“It’s about enrichment,” Wilson said. “It’s [also] about supporting our local artists and youth.”

Kaui Wilson is organizing this year’s Maricopa Arts Festival. Photo by Mason Callejas

Wilson said this year’s festival will include a craft corner for kids hosted by high school students to encourage artistic expression in younger people.

The festival will rely on Boy Scouts and possibly Maricopa High School’s JROTC cadets to assist with some of the heavy lifting and logistics at the event.

One of the previous organization’s figureheads moved away, sending the exposition into a bit of a rejuvenation mode. Wilson said in the wake of the transition, nobody was willing to take the wheel. Having experience organizing arts events, Wilson decided to give it a shot.

“Out of 12 people, I was the only one who thought ‘I can’t let it die,’” Wilson said. “This is the only major art thing we have here, so I decided I would bear the burden there.”

Wilson’s own Art and Sip events have taken off around Maricopa, offering aspiring artists a chance to learn the ins and outs of painting while also socializing at local venues like the 347 Grill and True Grit Tavern.

Also on Dec. 9, after the arts festival closes, Maricopa Arts Council will host a symphony, chorus and dance recital at the Maricopa Agricultural Center at 7 p.m.


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Artist Susan Cameron

Back by popular demand, the Artists’ Studio Crawl is scheduled for Nov. 18, 10 a.m.-2p.m., and Nov. 19, noon-4 p.m.

Hosted by Maricopa Arts Council (MAC), visitors to the artists’ studios will see the processes used to create each artist’s individual works in progress and completed. The artists engage in conversation about what inspires them, tools they use and how those tools create their final works.

Studio crawls are drive-yourself tours around the city allowing the visitor to spend some time at each artist’s studio and enjoy a relaxing atmosphere for an inspirational afternoon. Also this year, two of the artists will be featuring fellow artists in their home.

Glass bead and jewelry maker Diane Hebert will be joined in her home by Linda Taylor, gourd artist, and Deb Jay, quilling artist. Cynthia and Steve Portray, artisans in wood and woven works, will be joined in their home by Nelda Mullins, mixed media artist, and Beth Soucie, weaver artist. Rocky Dunne will be featuring her fused glass creations, and Susan Cameron will display her mixed media and painting works.

This is the beginning of a busy season for MAC, which is also working on a “Shop Small” artisan and outdoor art fair in November for Christmas shopping. A date and location are not yet set.



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Photo by Mason Callejas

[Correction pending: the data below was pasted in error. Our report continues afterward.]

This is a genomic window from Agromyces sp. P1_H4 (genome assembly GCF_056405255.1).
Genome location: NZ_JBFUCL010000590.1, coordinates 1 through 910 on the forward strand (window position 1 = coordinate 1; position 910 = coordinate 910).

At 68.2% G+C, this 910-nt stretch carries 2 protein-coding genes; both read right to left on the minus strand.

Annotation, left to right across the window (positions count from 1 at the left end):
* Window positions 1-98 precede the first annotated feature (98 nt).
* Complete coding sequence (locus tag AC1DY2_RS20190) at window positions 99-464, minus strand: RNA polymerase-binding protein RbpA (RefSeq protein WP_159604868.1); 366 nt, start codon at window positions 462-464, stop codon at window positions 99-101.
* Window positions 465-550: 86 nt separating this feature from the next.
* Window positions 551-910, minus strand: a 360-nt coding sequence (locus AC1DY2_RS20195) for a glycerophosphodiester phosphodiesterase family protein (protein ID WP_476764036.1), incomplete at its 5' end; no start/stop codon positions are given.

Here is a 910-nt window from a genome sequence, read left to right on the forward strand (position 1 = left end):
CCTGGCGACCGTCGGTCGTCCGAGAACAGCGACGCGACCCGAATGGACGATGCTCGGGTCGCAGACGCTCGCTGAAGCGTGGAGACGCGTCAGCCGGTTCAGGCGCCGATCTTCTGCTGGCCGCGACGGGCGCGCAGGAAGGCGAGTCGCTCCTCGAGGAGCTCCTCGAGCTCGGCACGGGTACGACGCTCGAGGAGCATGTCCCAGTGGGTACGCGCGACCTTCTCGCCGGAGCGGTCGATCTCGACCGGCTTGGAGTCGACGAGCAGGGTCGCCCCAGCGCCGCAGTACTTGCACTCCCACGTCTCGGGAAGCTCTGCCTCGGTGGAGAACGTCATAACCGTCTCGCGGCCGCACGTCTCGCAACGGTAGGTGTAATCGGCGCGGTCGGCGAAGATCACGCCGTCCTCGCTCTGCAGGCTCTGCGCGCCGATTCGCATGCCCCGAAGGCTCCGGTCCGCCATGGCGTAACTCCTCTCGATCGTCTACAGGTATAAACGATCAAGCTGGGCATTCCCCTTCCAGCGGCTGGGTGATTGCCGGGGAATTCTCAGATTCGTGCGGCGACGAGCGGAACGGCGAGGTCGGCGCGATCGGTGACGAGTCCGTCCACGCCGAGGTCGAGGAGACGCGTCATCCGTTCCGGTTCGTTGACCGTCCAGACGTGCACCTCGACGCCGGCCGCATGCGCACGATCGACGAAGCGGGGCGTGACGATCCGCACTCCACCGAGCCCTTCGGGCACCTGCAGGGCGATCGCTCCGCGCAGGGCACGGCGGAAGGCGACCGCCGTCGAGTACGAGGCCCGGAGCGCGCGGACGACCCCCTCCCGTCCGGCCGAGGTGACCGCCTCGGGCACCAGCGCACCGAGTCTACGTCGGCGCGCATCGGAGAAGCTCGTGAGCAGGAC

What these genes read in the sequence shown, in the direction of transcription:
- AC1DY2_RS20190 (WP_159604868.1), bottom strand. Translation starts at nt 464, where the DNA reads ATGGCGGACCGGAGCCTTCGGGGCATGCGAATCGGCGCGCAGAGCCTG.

City Council voted Tuesday to make an official Arts Committee from the Arts Task Force.

The task force was previously charged with coordinating special art installations in city-owned spaces and will now oversee multiple other aspects including rotating galleries in City Hall and the library as well as promoting the city’s identity through the creation and recognition of icons around the community.

As the committee’s council liaison, Councilmember Peggy Chapados recused herself from the vote, and instead presented the group’s mission statement and newly created policy for art displays.

The Display Policy, Chapados said, will include sales options for artists work.

Photo by Michelle Chance

Local artist Kristal Hoeh presented her gallery Thursday evening during the Art and Entrepreneurship Mixer at Maricopa Center for Entrepreneurship.

Hoeh displayed acrylic works featuring nature scenes, tropical landscapes, florals and still life paintings. The artist also teaches watercolor and charcoal at Central Arizona College, as well as online art history and 2D design courses.

To view more of her work visit her gallery at MCE or view her website.


Ivan Pour chairs the Fine Arts Department at Maricopa High School and is the leader of the band. Photo by Mason Callejas

A union of imagery and sound began when Ivan and Maria Pour wed in 2008.

“In our marriage vows there is even something about ‘supporting (my) artistic endeavors and supporting his music.’” Maria said. “It’s so engrained in who we are.”

The pair’s mutual support of each other’s passions soon led to collaboration inside classrooms at Maricopa High School.

Ivan Pour is the band director; Maria teaches fine art.

Ivan Pour teaches music. Maria Pour teaches art. Photo by Mason Callejas

Every year Maria’s art students visit Ivan’s band room filled with musicians. The band performs for the young artists, who are then instructed to draw “what they hear.”

After the artwork is complete, the musicians take a gallery walk to view the results. Afterward, they compose an original piece of music inspired by their peers’ art.

“Take what you’re seeing and write what sounds like that,” Ivan tells his students.

The band programs at MHS have grown in the near decade since Ivan came to the district. What once was offered as a single class has evolved into a competitive force.

“This year we have three wind (instrument) classes and now a fourth class for the percussionists, and the color guard has their own,” Ivan said.

In April, the Division 1-ranked Maricopa High School Band and Orchestra advanced to the ABODA State Concert Festival for the second consecutive year, and the program continues to produce talented musicians.